The Danish Institute of Arbitration (“DIA”) revised its rules effective May 1, 2013, an overhaul from the prior 2008 iteration of its rules that brings the DIA rules into line with those of leading arbitral institutions. As part of these revisions, the DIA has both reorganized the structure of its rules and updated various key provisions. Among other changes, notable amendments include new provisions for the consolidation of cases and joinder of parties, new guidelines for arbitrator independence, and new provisions for the appointment of interim and emergency arbitrators.
Overall, the DIA has clearly made an effort to make its arbitral rules friendlier to international disputes. Th [...]
Improving the search for information about arbitrators
Last week I received an invite to a summer gathering organized by English mediator, David Richbell. One of the events is “Speed dating: Senior mediators including, amongst others, Michel Kallipetis, Liz Birch, Nicholas Pryor available for ten-minute personal interview.”
Imagine how such an innovative method for choosing an arbitrator might work: How long do you think an arbitration should last? Do think it is appropriate for a tribunal to decide dispositive issues at the outset of a proceeding? Ding!
Would parties say you manage proceedings with a firm hand?
[Announcer] “Time’s up! Please move to your next candidate.”
How long do you think an arbitration should last?
Do think it is appropriate for a tribunal to decide dispositive issues at the outset of a proceeding?
A new study of dispute resolution practices in Fortune 1,000 corporations shows that many large companies are using binding arbitration less often and relying more on mediated negotiation and other approaches aimed at resolving disputes informally, quickly and inexpensively. The 2011 survey of corporate counsel developed by researchers at Cornell University’s Scheinman Institute on Conflict Resolution, the Straus Institute for Dispute Resolution at Pepperdine University School of Law, and the International Institute for Conflict Prevention & Resolution (CPR) produced results that appear to be strongly reflective of U.S. practices and trends, but thoughtful practitioners and scholars will [...]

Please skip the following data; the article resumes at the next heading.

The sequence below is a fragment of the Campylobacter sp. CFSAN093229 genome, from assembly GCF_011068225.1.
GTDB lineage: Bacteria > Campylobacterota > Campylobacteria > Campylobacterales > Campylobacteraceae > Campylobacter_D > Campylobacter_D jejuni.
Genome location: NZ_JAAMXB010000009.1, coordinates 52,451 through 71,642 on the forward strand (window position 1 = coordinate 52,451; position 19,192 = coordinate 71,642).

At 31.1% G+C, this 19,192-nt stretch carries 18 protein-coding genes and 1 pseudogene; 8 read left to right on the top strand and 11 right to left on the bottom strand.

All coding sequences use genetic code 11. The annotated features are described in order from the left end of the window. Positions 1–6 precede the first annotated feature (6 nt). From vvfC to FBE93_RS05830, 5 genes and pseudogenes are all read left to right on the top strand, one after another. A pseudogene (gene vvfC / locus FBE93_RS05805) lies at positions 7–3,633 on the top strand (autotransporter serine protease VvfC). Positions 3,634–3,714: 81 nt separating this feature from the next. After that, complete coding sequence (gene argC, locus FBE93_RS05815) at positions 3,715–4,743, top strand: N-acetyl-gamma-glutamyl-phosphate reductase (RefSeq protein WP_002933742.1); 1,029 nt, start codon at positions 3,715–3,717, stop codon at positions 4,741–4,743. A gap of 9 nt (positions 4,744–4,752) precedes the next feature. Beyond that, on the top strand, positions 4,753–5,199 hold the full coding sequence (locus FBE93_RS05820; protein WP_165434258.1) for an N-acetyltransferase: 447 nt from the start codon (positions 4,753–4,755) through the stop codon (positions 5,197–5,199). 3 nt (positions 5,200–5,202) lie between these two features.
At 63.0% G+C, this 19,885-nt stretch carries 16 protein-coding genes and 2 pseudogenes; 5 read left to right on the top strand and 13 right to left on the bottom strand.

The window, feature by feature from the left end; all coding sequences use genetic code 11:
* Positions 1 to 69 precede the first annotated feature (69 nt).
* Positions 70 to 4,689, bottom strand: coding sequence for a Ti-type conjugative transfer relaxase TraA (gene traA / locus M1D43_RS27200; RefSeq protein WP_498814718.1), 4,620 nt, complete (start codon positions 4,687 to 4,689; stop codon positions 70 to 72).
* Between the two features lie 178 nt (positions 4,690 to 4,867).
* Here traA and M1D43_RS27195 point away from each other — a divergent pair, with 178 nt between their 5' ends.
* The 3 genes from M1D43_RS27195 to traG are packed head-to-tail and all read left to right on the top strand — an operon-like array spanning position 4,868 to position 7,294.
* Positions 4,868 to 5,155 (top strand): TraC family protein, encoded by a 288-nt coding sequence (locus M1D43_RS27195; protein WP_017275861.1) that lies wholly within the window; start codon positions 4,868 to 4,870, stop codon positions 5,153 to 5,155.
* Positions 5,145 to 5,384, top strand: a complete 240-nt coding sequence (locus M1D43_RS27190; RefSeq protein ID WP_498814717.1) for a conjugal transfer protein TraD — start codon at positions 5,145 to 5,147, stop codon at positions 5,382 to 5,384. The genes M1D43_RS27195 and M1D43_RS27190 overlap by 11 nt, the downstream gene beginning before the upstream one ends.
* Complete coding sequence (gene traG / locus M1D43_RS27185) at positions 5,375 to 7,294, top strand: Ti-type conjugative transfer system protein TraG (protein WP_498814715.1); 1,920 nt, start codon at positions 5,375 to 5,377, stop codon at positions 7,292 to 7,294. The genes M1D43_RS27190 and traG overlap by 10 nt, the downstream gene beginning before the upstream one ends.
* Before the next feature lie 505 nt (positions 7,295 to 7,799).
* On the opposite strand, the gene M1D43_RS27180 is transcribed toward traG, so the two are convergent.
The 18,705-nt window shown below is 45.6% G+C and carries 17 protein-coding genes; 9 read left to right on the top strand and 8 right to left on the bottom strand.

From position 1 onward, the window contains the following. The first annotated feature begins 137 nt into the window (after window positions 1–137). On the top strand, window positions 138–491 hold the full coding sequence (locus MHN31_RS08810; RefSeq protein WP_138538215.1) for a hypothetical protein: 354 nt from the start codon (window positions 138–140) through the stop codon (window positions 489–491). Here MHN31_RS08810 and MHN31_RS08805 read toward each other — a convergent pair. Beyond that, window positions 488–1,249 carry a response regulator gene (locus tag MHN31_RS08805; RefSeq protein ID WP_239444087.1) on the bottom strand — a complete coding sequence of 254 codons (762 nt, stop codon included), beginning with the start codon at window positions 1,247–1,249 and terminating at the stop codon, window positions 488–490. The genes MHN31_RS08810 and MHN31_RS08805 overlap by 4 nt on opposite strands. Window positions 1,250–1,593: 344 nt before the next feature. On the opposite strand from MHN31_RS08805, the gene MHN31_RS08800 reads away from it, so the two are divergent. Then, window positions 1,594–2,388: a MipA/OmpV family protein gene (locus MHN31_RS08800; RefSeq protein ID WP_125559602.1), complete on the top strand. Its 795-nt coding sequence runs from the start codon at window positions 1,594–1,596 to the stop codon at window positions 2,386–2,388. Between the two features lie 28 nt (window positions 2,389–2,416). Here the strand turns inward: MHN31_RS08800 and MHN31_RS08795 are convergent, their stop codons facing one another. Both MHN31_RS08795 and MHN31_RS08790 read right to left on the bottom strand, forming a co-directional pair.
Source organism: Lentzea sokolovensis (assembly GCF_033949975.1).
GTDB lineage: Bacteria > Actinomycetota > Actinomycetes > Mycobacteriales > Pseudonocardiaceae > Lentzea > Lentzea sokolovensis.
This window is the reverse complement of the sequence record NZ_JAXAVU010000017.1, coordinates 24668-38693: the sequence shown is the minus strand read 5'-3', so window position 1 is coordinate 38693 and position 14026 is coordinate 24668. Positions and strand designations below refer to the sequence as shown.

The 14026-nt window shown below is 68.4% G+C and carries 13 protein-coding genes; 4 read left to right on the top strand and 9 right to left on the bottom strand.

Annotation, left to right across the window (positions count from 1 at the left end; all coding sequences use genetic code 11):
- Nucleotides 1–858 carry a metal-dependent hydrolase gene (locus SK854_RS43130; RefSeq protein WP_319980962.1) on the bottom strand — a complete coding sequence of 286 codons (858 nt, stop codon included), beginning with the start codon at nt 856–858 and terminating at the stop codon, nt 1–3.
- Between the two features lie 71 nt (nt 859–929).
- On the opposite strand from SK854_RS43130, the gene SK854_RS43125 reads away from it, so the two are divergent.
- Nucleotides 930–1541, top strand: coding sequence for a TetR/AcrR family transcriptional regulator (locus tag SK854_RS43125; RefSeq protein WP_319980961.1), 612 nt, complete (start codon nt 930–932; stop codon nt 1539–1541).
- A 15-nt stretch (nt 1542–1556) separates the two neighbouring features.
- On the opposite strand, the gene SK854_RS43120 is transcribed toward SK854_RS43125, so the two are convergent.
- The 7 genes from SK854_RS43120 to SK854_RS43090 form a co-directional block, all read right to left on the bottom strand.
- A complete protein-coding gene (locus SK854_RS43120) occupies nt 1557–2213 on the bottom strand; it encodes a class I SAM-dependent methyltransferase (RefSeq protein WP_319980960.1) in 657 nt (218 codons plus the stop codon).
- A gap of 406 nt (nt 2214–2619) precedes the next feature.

by Kah Cheong Lye (Partner) and Chuan Tat Yeo (Associate), Norton Rose (Asia) LLP
Like computer programs, the length of time between updates for institutional rules seems to get shorter and shorter. New editions of institutional arbitral rules were introduced by the SIAC in 2010, the ICC in 2012, and the HKIAC’s revised Administered Arbitration Rules (Draft HKIAC Rules) are expected in the first quarter of 2013. A general theme in recent revisions is the desire of institutions to “brand” their arbitrations, and to move away from institutions being a mere postbox and appointing authority. Institutions now want the power to shape the arbitral process.
An expression of this them [...]
In a recent post, here, I argued that the time has come to move on from the gumshoe clue-hunting approach currently employed to select international arbitrators. Existing practices are severely outdated and unduly expensive in an era of information and technological efficiency. The process for selecting arbitrators, I argued, should be more transparent and key information about arbitrators should be more equally accessible. The solution I proposed is what I have termed the “International Arbitrator Information Project,” a project that would aim to provide reliable, online one-stop-shopping for information about arbitrators. This post sketches some of the features and challenges that [...]
Over the summer, I read two discussions that gave some fascinating, albeit wholly depressing statistics about women arbitrators. The first was a great discussion initiated by Lucy Greenwood of Fulbright & Jaworski on the OGEMID listserv, which noted that only 6.5% of all commercial arbitrator appointments (both party appointments and institutional appointments) are of women.1 The second was an article by Gus Van Harten, which found this very same meager number—6.5%–as the percentage of women appointed as ICSID arbitrators through May 2010.2
For many women in arbitration, this information is probably not a surprise. Both discussions helpfully identify some additional cold, hard data o [...]